How can teachers prepare today’s students for careers tomorrow? Lisa Dughi, chief operating officer at NAF, speaks with CXOTalk about how business and education partners help underserved high schools use technology to educate youth to overcome the skills gap and earn family-sustaining wages in IT, finance, engineering, hospitality, health sciences and other fields.

“…We’ve really thought about how we can do that technologically,” Dughi says. “We are in the process of building a platform that we’re calling My NAFTrack, that is going to help facilitate the NAFTrack program where students will be able to create profiles about their experience in the NAF Academies, their professional experiences, and their internships, of course. Companies will be able to see that and will be able to find not only interns but, eventually, future employees.”

Dughi has led the Operations team as COO at NAF since 2017. NAF is a national network of education, business and community leaders who work together to ensure high school students are college, career and future ready.

This interview was recorded at SAP's SAPPHIRE NOW 2018 user conference, as part of the SAP Select program, with SAP's largest customers. The event focus was Intelligent Enterprise.

Transcript

Michael Krigsman: We are live at Sapphire Now 2018 in Orlando, Florida. I'm Michael Krigsman. I'm an industry analyst and the host of CxOTalk. Right now, we are speaking with Lisa Dughi, who is the chief operating officer of NAF. Hey, Lisa. How are you?

Lisa Dughi: Great. Thanks for having me.

Michael Krigsman: Let's do a fist bump.

Lisa Dughi: All right. [Laughter]

Michael Krigsman: [Laughter] Tell us about NAF.

Lisa Dughi: NAF is a national network of business and education partners that are working together to really transform the high school experience. We're primarily in underserved high schools, and we're really focused on getting kids ready for college and careers. The industry part of it is so important because businesspeople get to be a part of educating their future employees and their future leaders.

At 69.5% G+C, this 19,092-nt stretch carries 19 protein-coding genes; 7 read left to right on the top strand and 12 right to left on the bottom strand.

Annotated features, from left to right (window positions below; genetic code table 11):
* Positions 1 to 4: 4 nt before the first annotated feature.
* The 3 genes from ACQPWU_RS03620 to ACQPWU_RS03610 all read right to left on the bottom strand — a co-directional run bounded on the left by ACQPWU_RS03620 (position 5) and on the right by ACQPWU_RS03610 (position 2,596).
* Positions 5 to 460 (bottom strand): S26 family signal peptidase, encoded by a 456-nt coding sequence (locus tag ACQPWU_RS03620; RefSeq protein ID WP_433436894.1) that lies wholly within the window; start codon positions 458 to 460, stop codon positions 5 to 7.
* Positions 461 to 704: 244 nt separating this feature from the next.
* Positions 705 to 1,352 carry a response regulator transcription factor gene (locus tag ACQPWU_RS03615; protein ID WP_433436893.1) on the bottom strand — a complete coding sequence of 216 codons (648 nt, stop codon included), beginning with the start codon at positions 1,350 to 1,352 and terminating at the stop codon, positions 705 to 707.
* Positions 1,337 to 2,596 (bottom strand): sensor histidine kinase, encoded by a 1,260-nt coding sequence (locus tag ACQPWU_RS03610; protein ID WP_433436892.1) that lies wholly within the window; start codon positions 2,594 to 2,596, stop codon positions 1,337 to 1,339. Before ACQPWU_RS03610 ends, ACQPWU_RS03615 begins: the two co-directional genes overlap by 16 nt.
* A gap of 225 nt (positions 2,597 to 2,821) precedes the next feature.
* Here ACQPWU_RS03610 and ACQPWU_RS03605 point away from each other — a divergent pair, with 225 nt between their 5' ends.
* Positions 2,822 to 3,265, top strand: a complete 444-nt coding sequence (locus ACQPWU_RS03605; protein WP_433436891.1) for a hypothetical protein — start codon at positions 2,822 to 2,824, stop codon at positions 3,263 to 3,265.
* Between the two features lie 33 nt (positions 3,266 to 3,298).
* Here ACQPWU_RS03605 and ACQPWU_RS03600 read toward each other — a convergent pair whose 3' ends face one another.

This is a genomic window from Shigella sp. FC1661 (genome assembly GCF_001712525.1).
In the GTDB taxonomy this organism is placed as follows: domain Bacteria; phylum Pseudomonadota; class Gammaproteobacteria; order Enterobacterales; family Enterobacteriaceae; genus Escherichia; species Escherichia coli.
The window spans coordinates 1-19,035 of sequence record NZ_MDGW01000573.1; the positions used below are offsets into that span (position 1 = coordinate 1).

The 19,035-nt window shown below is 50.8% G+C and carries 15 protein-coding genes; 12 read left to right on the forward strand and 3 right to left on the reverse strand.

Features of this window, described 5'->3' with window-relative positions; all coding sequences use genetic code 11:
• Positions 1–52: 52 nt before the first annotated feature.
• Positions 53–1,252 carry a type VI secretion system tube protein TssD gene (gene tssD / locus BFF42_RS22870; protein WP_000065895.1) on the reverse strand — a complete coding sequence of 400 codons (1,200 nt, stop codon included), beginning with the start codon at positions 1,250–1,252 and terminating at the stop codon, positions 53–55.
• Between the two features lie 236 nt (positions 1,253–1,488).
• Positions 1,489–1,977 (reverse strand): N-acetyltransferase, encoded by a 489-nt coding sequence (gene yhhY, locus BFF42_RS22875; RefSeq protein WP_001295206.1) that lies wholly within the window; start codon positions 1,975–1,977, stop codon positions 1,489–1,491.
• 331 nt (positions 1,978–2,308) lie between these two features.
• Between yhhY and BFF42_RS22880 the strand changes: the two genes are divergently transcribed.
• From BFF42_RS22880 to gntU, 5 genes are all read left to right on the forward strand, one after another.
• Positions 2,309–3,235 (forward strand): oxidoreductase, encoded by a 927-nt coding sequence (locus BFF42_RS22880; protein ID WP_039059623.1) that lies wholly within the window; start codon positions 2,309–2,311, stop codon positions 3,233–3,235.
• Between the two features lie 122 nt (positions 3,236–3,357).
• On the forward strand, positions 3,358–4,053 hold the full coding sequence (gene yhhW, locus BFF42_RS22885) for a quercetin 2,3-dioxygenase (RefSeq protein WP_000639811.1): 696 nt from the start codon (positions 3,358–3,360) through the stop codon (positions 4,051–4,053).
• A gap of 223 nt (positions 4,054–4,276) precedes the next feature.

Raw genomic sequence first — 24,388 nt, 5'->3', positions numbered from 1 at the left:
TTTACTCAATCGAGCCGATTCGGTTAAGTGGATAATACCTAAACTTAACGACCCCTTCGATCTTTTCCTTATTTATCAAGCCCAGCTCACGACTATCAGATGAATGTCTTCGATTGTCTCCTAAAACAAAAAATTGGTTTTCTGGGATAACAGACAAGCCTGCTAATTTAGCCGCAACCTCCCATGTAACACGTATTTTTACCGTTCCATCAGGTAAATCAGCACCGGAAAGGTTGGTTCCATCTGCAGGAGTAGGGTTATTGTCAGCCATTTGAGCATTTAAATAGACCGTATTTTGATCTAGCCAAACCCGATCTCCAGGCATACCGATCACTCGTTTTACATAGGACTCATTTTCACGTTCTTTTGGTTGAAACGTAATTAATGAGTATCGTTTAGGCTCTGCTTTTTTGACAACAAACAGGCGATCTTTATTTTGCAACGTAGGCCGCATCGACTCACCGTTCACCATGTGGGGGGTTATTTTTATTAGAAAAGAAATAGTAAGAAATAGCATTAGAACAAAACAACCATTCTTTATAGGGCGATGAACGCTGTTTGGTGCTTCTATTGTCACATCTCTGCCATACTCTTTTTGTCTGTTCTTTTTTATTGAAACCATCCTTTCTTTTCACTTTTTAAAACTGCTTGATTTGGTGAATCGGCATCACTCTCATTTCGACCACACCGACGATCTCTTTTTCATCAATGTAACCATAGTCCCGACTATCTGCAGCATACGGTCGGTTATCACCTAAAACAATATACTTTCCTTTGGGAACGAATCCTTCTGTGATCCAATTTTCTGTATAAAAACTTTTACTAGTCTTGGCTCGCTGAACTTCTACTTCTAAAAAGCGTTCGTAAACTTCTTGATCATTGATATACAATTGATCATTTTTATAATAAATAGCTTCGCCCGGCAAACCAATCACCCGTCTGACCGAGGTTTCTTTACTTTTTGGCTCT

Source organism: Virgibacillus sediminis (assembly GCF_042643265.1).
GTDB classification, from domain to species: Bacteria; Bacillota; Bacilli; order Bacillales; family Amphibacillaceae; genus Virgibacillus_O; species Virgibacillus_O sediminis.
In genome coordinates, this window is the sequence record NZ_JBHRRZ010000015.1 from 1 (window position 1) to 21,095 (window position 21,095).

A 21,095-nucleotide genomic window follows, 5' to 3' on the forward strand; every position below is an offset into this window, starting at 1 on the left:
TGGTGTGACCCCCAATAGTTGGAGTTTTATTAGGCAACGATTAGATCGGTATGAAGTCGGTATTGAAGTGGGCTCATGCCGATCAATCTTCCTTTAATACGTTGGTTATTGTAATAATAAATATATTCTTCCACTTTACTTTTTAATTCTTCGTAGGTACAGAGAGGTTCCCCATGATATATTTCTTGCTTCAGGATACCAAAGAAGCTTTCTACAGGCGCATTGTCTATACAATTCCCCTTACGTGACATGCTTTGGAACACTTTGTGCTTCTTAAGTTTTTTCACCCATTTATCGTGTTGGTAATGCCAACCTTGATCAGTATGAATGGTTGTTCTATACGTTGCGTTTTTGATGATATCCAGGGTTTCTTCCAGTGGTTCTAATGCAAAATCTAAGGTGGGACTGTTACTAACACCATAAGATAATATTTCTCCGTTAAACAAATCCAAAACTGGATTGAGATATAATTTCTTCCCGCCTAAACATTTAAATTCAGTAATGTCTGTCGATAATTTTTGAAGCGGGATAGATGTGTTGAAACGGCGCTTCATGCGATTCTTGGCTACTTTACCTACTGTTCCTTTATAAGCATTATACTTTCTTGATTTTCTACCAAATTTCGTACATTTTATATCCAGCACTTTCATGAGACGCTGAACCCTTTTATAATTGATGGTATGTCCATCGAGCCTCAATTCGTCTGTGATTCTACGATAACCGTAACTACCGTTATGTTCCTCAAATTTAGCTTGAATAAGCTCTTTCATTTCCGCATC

Michael Krigsman: What is the mission behind NAF?

Lisa Dughi: It really is to make sure that every student has access to a successful future. We want to make sure that kids, particularly ones who don't have the role models at home or in their community, are able to see what a future can look like and then get to really learn how to create the pathway in their high school experience.

Michael Krigsman: You're the chief operating officer.

Lisa Dughi: Yes, I am.

Michael Krigsman: What does that mean?

Lisa Dughi: That means that I oversee all of our work that's basically not the programmatic work. I oversee our finance, our IT, our marketing and communications, our strategy, our admin and HR. Everything that sort of makes the engine run is in my purview.

Michael Krigsman: Lisa, NAF has been around for 40 years.

Lisa Dughi: Mm-hmm.

Michael Krigsman: Right now, what are the forces that are going on in our world that make your mission so important today?

Lisa Dughi: It's as critical as ever when we hear things about the skills gap. While unemployment is certainly going down, the opportunity for jobs that are careers — that have a family-sustaining wage, that are helping to end cycles of poverty — is so critical. We need to make sure that, particularly in areas where there isn't necessarily the access to opportunity, that we're providing it: Kids in high school get to see that there is a pathway out of an environment that perhaps isn't as opportunistic as they would like it to be; and bringing in business partners because they talk about the fact that they can't find the skilled employees that they need.

Michael Krigsman: Is the core of what you do then bringing businesses in to partner with high school students? Is that the foundation of it?

Lisa Dughi: That's a really important part of it. We exist in existing public high schools, and we train the school to be able to run the NAF program. It gets integrated into the day, so it isn't an extra thing that kids have to do. It is a part of their high school experience. Everything is really created with business partners in partnership because we want to make sure that the education that the students are getting — whether it's in IT, finance, engineering, hospitality and tourism, or health sciences — is absolutely meeting the goals of what companies are looking to hire. Having those business partners be a part of the classroom experience, that's when the lights come on and they can see what a future might look like.